Water Treatment Plants
Water Treatment Plant Overview
Water Treatment Plants are facilities that treat water to make it safe for human consumption and other uses. The process of water treatment involves several steps that remove impurities and contaminants from the water. Usually, gravity is used to help convey the water to the treatment plant, in many cases lift pumps need to be used to move the water from a lake or river to where the water can be treated in a treatment facility. The size of the lift pumps is determined by the flow volume and the pressure head necessary to deliver the water. The bearings for the lift pumps are either going to be Rolling Element Bearings or Fluid Film Bearings depending upon the size of the pump. Large pumps, over 1 megawatt, usually have Fluid Film Bearings.
Figure – Typical Water Treatment
In the water treatment process, the first step is to remove any physical objects and large particles from the stream. This starts in a screening process and may involve conveyors. The conveyor motors should be monitored with velocity transmitters on the load side bearing to help ensure that the debris does not cause a problem with the conveyor. The next step is to remove the dissolved solids suspended in the water. To speed up the settling and removal process, chemicals called coagulants are added to the water. The most common coagulant is aluminum sulfate, but this varies by the Water Treatment Plant. Essentially this chemical has the opposite charge from the suspended solids, like clays or silts, which then neutralizes the charge and allows for the particles to stick together. In the coagulation basin the solids in the water begin sticking together, the mixture is slowly mixed and moves to the flocculation basin in order to continue to form what are called floc particles. The motors for the coagulation and the flocculation mixers are slow moving, usually, rolling element bearing machines. These machines should be monitored per the Hydraulic Institutes Guidelines 9.6.4 for machines operating less than 600 rpm, using seismic velocity transmitters measuring vibration velocity and integrated displacement.
Monitoring the vibration allows for any degradation to be noticed, and maintenance to be planned in advance of machine failure (see the tables below for monitoring recommendations). The floc particles then settle out of the mixture in a sedimentation basin, and cleaner water flows overtop a weir. This process is only the first step, and it has mainly removed larger particles in the water, but some smaller particles may remain, as well as chemicals and bacteria. Following sedimentation, the next step is typically filtration through a sand filter. Sand filters have been used since the beginning of water treatment, and they are required most everywhere to be included in the treatment process to assure a standard level of clarity.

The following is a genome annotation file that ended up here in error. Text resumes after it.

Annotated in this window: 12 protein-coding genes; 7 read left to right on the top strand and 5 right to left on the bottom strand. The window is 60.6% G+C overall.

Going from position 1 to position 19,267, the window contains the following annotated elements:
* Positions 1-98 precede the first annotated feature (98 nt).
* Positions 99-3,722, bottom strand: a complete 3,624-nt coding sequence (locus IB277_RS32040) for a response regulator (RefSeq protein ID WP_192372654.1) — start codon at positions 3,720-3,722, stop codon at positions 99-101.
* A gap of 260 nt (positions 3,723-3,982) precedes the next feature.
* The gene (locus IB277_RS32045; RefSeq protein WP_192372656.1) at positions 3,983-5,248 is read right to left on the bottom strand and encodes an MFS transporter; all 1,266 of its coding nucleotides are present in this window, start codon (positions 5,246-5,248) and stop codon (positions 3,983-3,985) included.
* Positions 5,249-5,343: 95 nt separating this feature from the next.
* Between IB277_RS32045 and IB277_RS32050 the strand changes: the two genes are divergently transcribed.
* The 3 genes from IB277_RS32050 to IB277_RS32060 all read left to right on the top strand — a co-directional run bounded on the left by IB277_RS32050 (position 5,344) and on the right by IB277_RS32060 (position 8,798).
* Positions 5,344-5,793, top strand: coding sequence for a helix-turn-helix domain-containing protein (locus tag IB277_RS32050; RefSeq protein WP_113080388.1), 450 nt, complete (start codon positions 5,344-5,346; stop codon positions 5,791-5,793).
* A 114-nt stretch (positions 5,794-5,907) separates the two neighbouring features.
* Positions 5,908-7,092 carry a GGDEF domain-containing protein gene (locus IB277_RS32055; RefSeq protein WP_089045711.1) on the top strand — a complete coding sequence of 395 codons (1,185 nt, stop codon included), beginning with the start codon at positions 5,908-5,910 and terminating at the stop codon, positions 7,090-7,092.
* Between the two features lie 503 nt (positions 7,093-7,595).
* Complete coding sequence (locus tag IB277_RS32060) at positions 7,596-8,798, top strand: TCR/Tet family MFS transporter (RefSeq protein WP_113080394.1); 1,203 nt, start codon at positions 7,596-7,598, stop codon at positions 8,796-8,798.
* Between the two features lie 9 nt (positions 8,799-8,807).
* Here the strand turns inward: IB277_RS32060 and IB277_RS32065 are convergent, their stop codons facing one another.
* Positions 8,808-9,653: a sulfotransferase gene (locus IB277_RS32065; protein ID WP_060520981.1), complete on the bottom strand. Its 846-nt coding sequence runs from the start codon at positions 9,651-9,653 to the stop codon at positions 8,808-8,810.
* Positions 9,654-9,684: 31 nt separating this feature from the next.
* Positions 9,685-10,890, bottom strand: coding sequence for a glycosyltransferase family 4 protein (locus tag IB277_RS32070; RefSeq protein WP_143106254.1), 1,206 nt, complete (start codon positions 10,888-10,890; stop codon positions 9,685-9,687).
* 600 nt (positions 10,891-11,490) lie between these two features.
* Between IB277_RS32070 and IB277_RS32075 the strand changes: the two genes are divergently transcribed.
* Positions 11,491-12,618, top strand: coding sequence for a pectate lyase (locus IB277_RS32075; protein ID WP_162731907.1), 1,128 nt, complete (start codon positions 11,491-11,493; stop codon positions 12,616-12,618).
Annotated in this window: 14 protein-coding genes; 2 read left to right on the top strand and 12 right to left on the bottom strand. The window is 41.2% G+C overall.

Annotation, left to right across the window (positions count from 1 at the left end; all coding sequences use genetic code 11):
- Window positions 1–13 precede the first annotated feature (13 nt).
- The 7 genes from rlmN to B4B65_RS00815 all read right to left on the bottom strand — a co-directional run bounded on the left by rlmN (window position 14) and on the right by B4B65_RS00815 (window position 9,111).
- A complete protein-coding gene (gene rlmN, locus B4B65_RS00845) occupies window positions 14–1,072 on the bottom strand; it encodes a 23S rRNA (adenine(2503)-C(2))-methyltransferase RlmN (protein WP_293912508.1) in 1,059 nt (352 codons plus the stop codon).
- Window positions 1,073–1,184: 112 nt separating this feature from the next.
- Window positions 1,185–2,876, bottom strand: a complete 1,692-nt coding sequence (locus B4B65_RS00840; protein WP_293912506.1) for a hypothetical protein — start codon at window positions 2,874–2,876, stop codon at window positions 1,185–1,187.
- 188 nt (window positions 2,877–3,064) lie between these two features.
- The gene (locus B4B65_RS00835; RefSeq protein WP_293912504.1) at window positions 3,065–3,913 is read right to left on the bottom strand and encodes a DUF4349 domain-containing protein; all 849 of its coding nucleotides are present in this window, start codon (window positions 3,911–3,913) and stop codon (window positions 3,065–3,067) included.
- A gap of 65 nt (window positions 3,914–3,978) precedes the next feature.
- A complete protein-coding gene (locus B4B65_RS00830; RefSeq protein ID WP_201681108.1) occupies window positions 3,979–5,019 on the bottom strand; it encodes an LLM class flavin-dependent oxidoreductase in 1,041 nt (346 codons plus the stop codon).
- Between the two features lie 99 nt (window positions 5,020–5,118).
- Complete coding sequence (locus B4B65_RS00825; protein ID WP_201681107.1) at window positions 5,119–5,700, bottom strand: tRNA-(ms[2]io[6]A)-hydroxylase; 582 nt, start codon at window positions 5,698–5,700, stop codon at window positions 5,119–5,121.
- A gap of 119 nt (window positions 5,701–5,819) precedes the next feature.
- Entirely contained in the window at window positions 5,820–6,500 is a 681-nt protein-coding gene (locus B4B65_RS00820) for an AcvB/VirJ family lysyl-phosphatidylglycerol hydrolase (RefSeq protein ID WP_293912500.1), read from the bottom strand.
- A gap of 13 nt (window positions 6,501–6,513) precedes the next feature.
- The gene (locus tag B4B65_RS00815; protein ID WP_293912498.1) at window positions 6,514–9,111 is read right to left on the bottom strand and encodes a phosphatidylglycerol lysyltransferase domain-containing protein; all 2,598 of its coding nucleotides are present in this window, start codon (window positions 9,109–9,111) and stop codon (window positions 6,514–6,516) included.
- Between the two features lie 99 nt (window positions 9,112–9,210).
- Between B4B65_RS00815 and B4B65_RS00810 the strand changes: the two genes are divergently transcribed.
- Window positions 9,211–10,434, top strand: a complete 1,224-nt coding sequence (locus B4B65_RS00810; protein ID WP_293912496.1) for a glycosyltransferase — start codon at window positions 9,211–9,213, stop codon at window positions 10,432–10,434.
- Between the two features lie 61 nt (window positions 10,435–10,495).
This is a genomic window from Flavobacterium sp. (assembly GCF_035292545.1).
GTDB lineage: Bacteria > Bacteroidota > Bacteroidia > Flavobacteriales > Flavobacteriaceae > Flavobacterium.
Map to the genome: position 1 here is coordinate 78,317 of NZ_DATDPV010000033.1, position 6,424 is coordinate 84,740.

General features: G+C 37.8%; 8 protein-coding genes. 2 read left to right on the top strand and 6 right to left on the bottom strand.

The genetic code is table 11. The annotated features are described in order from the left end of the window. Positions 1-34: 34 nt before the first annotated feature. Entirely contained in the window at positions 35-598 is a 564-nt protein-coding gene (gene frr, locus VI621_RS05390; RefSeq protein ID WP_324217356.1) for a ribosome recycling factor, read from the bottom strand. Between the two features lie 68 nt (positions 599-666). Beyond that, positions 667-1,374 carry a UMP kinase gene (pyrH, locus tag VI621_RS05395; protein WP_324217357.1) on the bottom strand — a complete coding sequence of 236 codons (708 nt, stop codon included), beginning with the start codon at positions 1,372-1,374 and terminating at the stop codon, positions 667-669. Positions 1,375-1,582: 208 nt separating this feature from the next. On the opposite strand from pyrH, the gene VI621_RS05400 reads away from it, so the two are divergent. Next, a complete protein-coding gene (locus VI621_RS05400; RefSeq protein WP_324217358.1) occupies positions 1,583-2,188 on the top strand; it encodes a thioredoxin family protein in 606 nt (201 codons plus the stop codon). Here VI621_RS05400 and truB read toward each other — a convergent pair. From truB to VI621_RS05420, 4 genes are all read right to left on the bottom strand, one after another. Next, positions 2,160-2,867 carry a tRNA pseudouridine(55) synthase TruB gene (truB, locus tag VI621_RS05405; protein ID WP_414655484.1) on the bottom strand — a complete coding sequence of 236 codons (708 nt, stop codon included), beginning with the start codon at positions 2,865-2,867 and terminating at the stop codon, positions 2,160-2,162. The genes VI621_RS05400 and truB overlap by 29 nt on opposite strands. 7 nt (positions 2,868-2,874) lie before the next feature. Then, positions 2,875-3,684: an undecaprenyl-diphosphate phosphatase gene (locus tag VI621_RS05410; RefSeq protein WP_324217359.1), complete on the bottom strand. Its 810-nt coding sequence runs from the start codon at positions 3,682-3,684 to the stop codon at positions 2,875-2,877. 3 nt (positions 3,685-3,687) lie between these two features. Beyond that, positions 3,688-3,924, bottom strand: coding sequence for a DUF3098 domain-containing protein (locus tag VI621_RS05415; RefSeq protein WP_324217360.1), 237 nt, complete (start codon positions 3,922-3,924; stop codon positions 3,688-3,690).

Sand filters are used as a step in the water treatment process of water purification. There are three main types; rapid (gravity) sand filters, upward flow sand filters and slow sand filters. All three methods are used extensively in the water industry throughout the world. Sand filtration works by using multiple layers of specialized sand and gravitational fluid pressure to retain solid particles suspended in liquids, resulting in a cleaner product. As fluids pass slowly though layered sand and gravel beds, natural physical, biological, and chemical processes combine to provide treatment. Gravity is often used to move the water through the sand filter beds, however, is some higher flow or demand situations, pumps are often used to force the flow through the beds. Pumps are also used to force water to back flush the beds to clean them and allow for their continued use. These pumps are usually employing rolling element bearings and are monitored with velocity transmitters. On larger pumps, greater than 1 megawatt, fluid film bearings are used necessitating the need for proximity sensors for proper monitoring.
It should be noted that, anthracite is a type of coal that is used in water filtration systems. It is used as a filter medium in dual media filters with sand as the other medium. Anthracite is used to remove smaller particles from water than sand alone can remove. At the end of the process chlorine is added as a disinfectant, it kills any organisms that have not been removed in the filtration process.
Tables – Water Treatment Rotating Machine Monitoring Recommendations
Wastewater Treatment Plants clean sewage and water so that they can be repurposed for our use.
Pumps play a vital role in vibration monitoring in water and wastewater treatment plants.